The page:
A US District Court for the District of Minnesota judge Thursday sentenced Derek Chauvin to 21 years in federal prison for violating George Floyd and a minor’s civil rights.
According to the plea agreement, Chauvin willfully deprived George Floyd of his constitutional right “to be free from the use of unreasonable force by a police officer.” Chauvin also pleaded guilty to violating the civil rights of John Pope in 2017, when Pope was 14.
US Attorney Andrew M. Luger for the District of Minnesota said in a statement:
Derek Chauvin abandoned his sworn oath to uphold the sanctity of life when he callously took George Floyd’s life and when he violently assaulted a 14-year-old child. Chauvin’s actions constituted a grave abuse of police authority and a clear violation of these individuals’ civil rights. To the victims, their families, and to the broader community: although the harm that Chauvin caused will never be erased, today’s sentence of more than 20 years in prison represents a measure of justice and accountability.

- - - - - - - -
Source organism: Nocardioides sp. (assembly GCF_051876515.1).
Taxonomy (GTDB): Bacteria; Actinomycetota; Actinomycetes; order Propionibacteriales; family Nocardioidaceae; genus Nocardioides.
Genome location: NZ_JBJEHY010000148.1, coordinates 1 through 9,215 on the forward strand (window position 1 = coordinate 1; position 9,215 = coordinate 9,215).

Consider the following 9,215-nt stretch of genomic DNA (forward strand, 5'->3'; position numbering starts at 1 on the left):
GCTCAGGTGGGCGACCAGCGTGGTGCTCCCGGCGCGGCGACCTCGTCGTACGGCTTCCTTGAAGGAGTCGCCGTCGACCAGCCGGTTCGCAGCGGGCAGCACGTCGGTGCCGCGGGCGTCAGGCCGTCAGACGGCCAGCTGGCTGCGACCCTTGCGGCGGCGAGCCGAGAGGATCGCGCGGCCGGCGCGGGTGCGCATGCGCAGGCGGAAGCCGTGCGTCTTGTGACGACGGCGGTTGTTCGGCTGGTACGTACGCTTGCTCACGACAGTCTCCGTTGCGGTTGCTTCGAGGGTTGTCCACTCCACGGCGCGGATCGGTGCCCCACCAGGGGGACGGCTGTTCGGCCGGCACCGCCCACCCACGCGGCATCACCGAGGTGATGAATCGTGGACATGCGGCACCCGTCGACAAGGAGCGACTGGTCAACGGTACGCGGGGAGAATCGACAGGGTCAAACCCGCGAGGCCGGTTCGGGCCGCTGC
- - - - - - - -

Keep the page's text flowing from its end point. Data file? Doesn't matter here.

Chauvin was indicted in May 2021 by a federal grand jury on civil rights charges with three other former officers and was also charged in a separate indictment, relating to Pope. The three other officers were convicted by the same judge as Chauvin in February and are awaiting sentencing.
Chauvin was also charged by the state of Minnesota, for second-degree unintentional murder, third-degree murder and second-degree manslaughter, and was found guilty on all three charges and sentenced to 22.5 years in prison. He appealed his conviction and requested a new trial, which appeal is pending and the request was denied. He will serve his sentence on the federal charges upon the completion of his state sentence.
US District Judge Paul Magnuson subtracted seven months from Chauvin’s sentence for time served, which means that Chauvin will serve a little over 20 years in prison.